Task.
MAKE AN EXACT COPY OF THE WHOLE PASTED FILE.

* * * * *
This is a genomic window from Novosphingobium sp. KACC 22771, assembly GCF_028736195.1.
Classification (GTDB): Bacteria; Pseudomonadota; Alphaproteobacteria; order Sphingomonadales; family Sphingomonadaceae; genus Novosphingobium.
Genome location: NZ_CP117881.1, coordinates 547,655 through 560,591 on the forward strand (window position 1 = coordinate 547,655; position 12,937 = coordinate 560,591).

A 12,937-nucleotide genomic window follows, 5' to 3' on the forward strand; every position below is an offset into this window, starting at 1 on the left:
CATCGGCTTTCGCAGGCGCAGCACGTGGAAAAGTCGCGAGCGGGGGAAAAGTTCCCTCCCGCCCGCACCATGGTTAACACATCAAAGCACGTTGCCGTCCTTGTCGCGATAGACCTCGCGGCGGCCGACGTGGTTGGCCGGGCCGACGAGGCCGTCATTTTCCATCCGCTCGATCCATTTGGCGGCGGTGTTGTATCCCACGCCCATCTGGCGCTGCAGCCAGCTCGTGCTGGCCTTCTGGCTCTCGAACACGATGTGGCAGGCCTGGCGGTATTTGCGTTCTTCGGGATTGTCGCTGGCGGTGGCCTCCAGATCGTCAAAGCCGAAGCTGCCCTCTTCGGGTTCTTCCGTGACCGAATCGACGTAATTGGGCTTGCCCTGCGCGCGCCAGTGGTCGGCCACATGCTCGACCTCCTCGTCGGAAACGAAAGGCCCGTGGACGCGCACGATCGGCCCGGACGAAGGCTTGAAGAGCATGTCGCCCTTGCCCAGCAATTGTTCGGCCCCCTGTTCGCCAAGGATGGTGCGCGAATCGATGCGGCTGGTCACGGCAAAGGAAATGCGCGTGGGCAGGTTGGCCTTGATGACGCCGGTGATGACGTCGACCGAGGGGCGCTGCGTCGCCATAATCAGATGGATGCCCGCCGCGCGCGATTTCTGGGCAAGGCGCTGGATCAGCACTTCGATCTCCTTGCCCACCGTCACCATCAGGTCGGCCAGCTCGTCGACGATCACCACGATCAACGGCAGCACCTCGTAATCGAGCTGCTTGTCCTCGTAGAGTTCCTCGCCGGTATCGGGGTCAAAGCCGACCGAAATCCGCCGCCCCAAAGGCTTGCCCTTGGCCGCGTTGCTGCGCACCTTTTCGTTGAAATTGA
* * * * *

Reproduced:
This is a genomic window from Novosphingobium sp. KACC 22771, assembly GCF_028736195.1.
Classification (GTDB): Bacteria; Pseudomonadota; Alphaproteobacteria; order Sphingomonadales; family Sphingomonadaceae; genus Novosphingobium.
Genome location: NZ_CP117881.1, coordinates 547,655 through 560,591 on the forward strand (window position 1 = coordinate 547,655; position 12,937 = coordinate 560,591).

A 12,937-nucleotide genomic window follows, 5' to 3' on the forward strand; every position below is an offset into this window, starting at 1 on the left:
CATCGGCTTTCGCAGGCGCAGCACGTGGAAAAGTCGCGAGCGGGGGAAAAGTTCCCTCCCGCCCGCACCATGGTTAACACATCAAAGCACGTTGCCGTCCTTGTCGCGATAGACCTCGCGGCGGCCGACGTGGTTGGCCGGGCCGACGAGGCCGTCATTTTCCATCCGCTCGATCCATTTGGCGGCGGTGTTGTATCCCACGCCCATCTGGCGCTGCAGCCAGCTCGTGCTGGCCTTCTGGCTCTCGAACACGATGTGGCAGGCCTGGCGGTATTTGCGTTCTTCGGGATTGTCGCTGGCGGTGGCCTCCAGATCGTCAAAGCCGAAGCTGCCCTCTTCGGGTTCTTCCGTGACCGAATCGACGTAATTGGGCTTGCCCTGCGCGCGCCAGTGGTCGGCCACATGCTCGACCTCCTCGTCGGAAACGAAAGGCCCGTGGACGCGCACGATCGGCCCGGACGAAGGCTTGAAGAGCATGTCGCCCTTGCCCAGCAATTGTTCGGCCCCCTGTTCGCCAAGGATGGTGCGCGAATCGATGCGGCTGGTCACGGCAAAGGAAATGCGCGTGGGCAGGTTGGCCTTGATGACGCCGGTGATGACGTCGACCGAGGGGCGCTGCGTCGCCATAATCAGATGGATGCCCGCCGCGCGCGATTTCTGGGCAAGGCGCTGGATCAGCACTTCGATCTCCTTGCCCACCGTCACCATCAGGTCGGCCAGCTCGTCGACGATCACCACGATCAACGGCAGCACCTCGTAATCGAGCTGCTTGTCCTCGTAGAGTTCCTCGCCGGTATCGGGGTCAAAGCCGACCGAAATCCGCCGCCCCAAAGGCTTGCCCTTGGCCGCGTTGCTGCGCACCTTTTCGTTGAAATTGA